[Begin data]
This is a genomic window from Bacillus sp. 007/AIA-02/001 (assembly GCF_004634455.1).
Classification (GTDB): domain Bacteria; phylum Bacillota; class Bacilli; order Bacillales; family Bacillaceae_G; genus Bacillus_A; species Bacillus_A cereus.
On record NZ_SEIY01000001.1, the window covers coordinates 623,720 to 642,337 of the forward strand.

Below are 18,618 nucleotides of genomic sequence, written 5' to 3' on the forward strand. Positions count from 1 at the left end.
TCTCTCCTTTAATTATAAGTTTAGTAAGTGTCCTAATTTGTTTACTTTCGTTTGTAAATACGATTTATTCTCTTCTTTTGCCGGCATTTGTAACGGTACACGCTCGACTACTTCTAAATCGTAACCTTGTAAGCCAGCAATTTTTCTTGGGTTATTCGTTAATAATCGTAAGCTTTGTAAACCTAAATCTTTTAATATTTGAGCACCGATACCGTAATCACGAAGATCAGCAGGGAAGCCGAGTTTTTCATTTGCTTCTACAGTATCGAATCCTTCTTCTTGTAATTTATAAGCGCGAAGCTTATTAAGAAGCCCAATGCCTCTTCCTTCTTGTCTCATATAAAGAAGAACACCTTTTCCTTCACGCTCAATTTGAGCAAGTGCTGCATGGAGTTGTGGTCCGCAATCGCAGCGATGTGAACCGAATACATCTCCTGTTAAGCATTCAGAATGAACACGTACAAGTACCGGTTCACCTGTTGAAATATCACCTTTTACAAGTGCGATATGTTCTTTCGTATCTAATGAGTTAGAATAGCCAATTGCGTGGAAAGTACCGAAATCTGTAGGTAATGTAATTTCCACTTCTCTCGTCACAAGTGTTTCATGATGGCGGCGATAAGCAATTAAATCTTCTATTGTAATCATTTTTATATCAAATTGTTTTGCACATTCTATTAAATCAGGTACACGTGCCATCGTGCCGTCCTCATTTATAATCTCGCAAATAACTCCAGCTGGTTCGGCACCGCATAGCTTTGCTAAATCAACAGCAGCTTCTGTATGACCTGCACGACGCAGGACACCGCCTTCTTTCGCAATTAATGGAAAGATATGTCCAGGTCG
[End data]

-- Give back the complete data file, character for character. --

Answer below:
This is a genomic window from Bacillus sp. 007/AIA-02/001 (assembly GCF_004634455.1).
Classification (GTDB): domain Bacteria; phylum Bacillota; class Bacilli; order Bacillales; family Bacillaceae_G; genus Bacillus_A; species Bacillus_A cereus.
On record NZ_SEIY01000001.1, the window covers coordinates 623,720 to 642,337 of the forward strand.

Below are 18,618 nucleotides of genomic sequence, written 5' to 3' on the forward strand. Positions count from 1 at the left end.
TCTCTCCTTTAATTATAAGTTTAGTAAGTGTCCTAATTTGTTTACTTTCGTTTGTAAATACGATTTATTCTCTTCTTTTGCCGGCATTTGTAACGGTACACGCTCGACTACTTCTAAATCGTAACCTTGTAAGCCAGCAATTTTTCTTGGGTTATTCGTTAATAATCGTAAGCTTTGTAAACCTAAATCTTTTAATATTTGAGCACCGATACCGTAATCACGAAGATCAGCAGGGAAGCCGAGTTTTTCATTTGCTTCTACAGTATCGAATCCTTCTTCTTGTAATTTATAAGCGCGAAGCTTATTAAGAAGCCCAATGCCTCTTCCTTCTTGTCTCATATAAAGAAGAACACCTTTTCCTTCACGCTCAATTTGAGCAAGTGCTGCATGGAGTTGTGGTCCGCAATCGCAGCGATGTGAACCGAATACATCTCCTGTTAAGCATTCAGAATGAACACGTACAAGTACCGGTTCACCTGTTGAAATATCACCTTTTACAAGTGCGATATGTTCTTTCGTATCTAATGAGTTAGAATAGCCAATTGCGTGGAAAGTACCGAAATCTGTAGGTAATGTAATTTCCACTTCTCTCGTCACAAGTGTTTCATGATGGCGGCGATAAGCAATTAAATCTTCTATTGTAATCATTTTTATATCAAATTGTTTTGCACATTCTATTAAATCAGGTACACGTGCCATCGTGCCGTCCTCATTTATAATCTCGCAAATAACTCCAGCTGGTTCGGCACCGCATAGCTTTGCTAAATCAACAGCAGCTTCTGTATGACCTGCACGACGCAGGACACCGCCTTCTTTCGCAATTAATGGAAAGATATGTCCAGGTCG